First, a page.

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Excerpt from Internal Medicine by Terrence Holt, plus links to reviews, author biography & more

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Internal Medicine

A Doctor's Stories

by Terrence Holt

Internal Medicine by Terrence Holt X
Internal Medicine by Terrence Holt
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  • First Published:
    Sep 2014, 240 pages

    Oct 2015, 288 pages


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Book Reviewed by:
Rory L. Aronsky
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Print Excerpt

I remembered a patient I had taken care of during an ER rotation a year earlier, an old lady with pneumonia. I had gotten a gas on her, too, and it had come back essentially normal. The attending had asked me to interpret it. "It's normal," I said. "And?" the attending replied, directing my attention to the patient gasping on the gurney. I looked at her for a moment. She was breathing about forty times a minute. "You're about to tube her," I said. "Right," the attending said, and did just that. A normal gas on somebody working hard is a bad sign. A below-normal gas on somebody working hard to breathe on supplementary O2 is a very bad sign, especially if her chart carries the notation DNI. The letters stand for "Do not intubate."

It's the patient's order to her doctors and it draws an inviolable line. No breathing tubes, no ventilators, no call to the ICU for help.

I hurried back down the hall to the room. The sun had set, leaving the sky a dim purple. The room was dimmer still, the patient's face a sheen on the white pillow, her chest visibly stroking from the door. I stood in the doorway for a minute, watching her, trying not to match her breathing with my own.

Her face was turned to me. The eyes glittered.

"How are you feeling?"

"Not. So. Hot."

"I know," I said. "I'm going to get you some more oxygen." I reached for the regulator in the wall and cranked it up to six liters, the maximum you can deliver by nasal cannula. The nurse appeared at the door. "Do you want me to call Respiratory?"

"Yeah," I said. "That's good. Call Respiratory." Respiratory therapists know all sorts of tricks: complicated masks that somehow squeeze more oxygen into room-pressure air. I went back to the workroom and paged Keith. It occurred to me that I was displaying weakness. I told myself I didn't care.

He called back in a minute, cheery, calm. "What's up?" I told him.

"She's DNR? You checked the chart?"

I set the phone down and found her chart. There in the "Consents" section was the legal form, witnessed and signed. "Yeah. DNR/DNI."

"Well, that's it," he said. "If it's her time, it's her time. Just crank up her Os and give her some morphine. That's all you can do."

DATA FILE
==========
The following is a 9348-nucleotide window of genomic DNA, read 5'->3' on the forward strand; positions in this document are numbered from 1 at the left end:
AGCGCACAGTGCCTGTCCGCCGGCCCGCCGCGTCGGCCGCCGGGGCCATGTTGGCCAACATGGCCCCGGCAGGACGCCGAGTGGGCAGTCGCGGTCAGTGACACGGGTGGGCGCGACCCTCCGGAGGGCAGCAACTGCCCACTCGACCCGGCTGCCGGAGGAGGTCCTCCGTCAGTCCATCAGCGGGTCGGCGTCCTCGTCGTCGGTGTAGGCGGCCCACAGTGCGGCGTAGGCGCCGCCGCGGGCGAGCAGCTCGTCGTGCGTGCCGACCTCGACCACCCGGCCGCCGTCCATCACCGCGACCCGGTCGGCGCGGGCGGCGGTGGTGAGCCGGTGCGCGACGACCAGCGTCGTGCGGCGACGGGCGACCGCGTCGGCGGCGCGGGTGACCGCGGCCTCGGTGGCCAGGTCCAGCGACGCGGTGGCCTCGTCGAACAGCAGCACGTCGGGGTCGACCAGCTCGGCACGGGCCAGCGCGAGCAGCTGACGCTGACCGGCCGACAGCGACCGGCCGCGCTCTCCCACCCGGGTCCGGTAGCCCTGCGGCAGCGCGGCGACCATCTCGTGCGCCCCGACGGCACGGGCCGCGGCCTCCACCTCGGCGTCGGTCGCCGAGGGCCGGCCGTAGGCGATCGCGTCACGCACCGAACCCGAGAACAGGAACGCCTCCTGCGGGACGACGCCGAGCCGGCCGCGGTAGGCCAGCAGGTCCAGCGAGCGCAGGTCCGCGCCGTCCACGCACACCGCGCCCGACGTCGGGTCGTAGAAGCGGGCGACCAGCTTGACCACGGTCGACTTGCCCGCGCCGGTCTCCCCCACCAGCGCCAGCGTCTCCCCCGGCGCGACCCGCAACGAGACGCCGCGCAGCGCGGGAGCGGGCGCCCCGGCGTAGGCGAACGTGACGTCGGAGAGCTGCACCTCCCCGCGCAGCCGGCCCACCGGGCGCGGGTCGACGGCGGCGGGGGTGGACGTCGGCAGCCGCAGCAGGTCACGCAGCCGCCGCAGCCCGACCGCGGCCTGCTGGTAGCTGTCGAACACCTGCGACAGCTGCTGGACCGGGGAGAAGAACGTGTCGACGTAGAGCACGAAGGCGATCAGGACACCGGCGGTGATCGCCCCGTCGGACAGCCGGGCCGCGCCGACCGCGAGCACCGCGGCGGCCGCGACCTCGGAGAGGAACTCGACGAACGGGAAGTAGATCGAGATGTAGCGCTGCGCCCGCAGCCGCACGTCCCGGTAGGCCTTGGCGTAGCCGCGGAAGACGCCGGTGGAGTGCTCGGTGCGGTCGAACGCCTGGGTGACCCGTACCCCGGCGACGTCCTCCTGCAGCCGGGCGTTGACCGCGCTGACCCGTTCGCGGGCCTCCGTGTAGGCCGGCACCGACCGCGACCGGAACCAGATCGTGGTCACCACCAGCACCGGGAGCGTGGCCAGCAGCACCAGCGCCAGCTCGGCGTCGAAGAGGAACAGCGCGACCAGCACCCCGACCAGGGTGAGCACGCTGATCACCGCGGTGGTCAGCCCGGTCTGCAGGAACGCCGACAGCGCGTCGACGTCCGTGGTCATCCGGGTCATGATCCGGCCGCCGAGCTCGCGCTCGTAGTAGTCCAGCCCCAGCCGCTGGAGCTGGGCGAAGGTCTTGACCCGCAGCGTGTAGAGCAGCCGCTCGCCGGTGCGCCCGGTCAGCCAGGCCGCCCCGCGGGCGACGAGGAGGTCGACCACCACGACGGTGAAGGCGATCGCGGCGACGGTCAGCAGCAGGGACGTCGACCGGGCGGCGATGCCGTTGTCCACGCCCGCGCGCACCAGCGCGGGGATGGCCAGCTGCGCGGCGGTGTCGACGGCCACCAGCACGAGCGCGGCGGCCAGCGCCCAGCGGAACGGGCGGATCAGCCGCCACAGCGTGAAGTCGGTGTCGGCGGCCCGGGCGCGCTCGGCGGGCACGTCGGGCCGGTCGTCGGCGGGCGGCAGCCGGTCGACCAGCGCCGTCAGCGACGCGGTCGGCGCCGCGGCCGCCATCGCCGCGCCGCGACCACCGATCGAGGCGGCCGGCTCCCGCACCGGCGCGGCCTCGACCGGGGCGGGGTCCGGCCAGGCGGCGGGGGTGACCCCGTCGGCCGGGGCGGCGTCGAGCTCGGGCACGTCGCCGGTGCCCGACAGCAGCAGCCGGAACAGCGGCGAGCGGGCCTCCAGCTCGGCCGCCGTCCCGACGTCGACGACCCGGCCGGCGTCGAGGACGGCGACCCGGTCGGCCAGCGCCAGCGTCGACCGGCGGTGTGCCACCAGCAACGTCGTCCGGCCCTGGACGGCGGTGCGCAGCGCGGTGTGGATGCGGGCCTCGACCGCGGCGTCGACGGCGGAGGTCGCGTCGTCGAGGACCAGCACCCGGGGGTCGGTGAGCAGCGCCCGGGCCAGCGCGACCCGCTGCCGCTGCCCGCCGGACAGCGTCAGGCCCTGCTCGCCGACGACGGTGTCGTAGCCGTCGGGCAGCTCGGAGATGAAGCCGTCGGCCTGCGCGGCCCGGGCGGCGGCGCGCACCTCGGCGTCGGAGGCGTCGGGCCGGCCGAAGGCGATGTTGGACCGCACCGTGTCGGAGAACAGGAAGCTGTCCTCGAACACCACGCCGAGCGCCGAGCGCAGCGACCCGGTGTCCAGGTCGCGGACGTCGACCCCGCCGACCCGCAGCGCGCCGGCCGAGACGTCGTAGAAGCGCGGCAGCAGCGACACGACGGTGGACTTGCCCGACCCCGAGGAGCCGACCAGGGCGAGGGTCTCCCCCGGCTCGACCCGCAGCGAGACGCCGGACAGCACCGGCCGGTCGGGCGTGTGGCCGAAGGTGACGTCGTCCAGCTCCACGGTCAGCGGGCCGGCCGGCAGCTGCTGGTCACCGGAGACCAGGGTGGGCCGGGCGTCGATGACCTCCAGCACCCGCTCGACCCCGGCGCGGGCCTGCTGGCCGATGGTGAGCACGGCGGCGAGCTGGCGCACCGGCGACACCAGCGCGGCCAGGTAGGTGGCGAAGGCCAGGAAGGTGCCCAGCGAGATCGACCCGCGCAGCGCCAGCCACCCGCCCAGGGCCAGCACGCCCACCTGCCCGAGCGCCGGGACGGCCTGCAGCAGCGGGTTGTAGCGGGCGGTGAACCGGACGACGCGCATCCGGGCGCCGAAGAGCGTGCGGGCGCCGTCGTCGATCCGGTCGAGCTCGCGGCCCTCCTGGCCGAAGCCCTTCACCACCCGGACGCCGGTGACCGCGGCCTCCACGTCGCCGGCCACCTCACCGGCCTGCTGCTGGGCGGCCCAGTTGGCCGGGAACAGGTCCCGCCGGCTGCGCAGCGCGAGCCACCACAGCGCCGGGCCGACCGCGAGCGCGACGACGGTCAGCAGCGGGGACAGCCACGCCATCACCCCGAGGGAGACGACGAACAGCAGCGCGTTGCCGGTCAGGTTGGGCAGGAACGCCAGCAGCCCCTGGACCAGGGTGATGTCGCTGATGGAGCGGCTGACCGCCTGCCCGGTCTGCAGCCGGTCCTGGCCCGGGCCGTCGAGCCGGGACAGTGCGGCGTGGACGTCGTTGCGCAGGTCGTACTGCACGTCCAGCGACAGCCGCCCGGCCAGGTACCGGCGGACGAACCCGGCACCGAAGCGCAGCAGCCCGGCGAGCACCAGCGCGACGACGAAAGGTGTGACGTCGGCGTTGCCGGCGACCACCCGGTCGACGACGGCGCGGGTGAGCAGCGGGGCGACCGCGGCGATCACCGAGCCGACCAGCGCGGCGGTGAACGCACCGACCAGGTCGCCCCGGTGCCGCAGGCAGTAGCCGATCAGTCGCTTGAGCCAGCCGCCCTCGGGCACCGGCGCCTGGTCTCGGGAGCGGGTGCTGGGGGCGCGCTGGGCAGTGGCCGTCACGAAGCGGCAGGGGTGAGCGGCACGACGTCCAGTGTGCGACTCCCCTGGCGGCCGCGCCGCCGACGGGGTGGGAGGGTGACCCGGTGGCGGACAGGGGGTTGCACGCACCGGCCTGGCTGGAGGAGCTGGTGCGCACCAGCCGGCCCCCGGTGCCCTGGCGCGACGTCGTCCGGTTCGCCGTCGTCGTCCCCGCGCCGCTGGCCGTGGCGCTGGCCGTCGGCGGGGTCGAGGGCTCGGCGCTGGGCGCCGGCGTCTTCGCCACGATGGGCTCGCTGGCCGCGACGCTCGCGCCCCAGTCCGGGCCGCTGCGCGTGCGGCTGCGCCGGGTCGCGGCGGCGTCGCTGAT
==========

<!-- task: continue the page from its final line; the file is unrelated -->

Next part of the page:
There was silence for a minute.

"Do you need me to come up there?"

"No. I'm on it. It's okay. I'll call you if I need anything."

"Okay. Have a good night."

It was eight-thirty. I went back to the patient's room. A respiratory therapist had arrived, bearing a tangled mass of tubes and bags.

"What do you want her on?" The tech eyed the woman in the bed speculatively. "Fifty percent?"

"Let's try that." I watched a minute as the tech unstrung his tubes, fitting valves together. The face on the pillow was blanker than ever now: she had closed her eyes. Without that glittering motion, her face looked as if it were simply waiting.

HALF AN HOUR L ATER, the nurse found me again.

"Do you want me to do anything for twenty-six?"

"Like what?"

"She won't keep her mask on."

"Why not?"

"She says she's claustrophobic."

I threw my pen down on the desk.

THE EYES WERE OPEN again, looking out through the plastic skin. She was holding the face mask in her left hand, about a foot away from her face, as if restraining something that had tried to attack her. Her chest was still rising and falling too fast.

I went to the bedside and crouched beside her. The eyes slanted down with me, the head immobile on the bed. "I won't," she said, and pushed the mask into my hands.

"Why not?"

She shook her head. "Can't."

"Is it uncomfortable?"

"Suffocating. Can't."

I bit back an argument. "How about I give you something to help you relax?"


"You need the mask. You're not getting enough oxygen without it. If we can relax you a little, maybe you'll feel better about wearing it."

Excerpted from Internal Medicine: A Doctor's Stories by Terrence Holt. Copyright © 2014 by Terrence Holt. With permission of the publisher, Liveright. All rights reserved.

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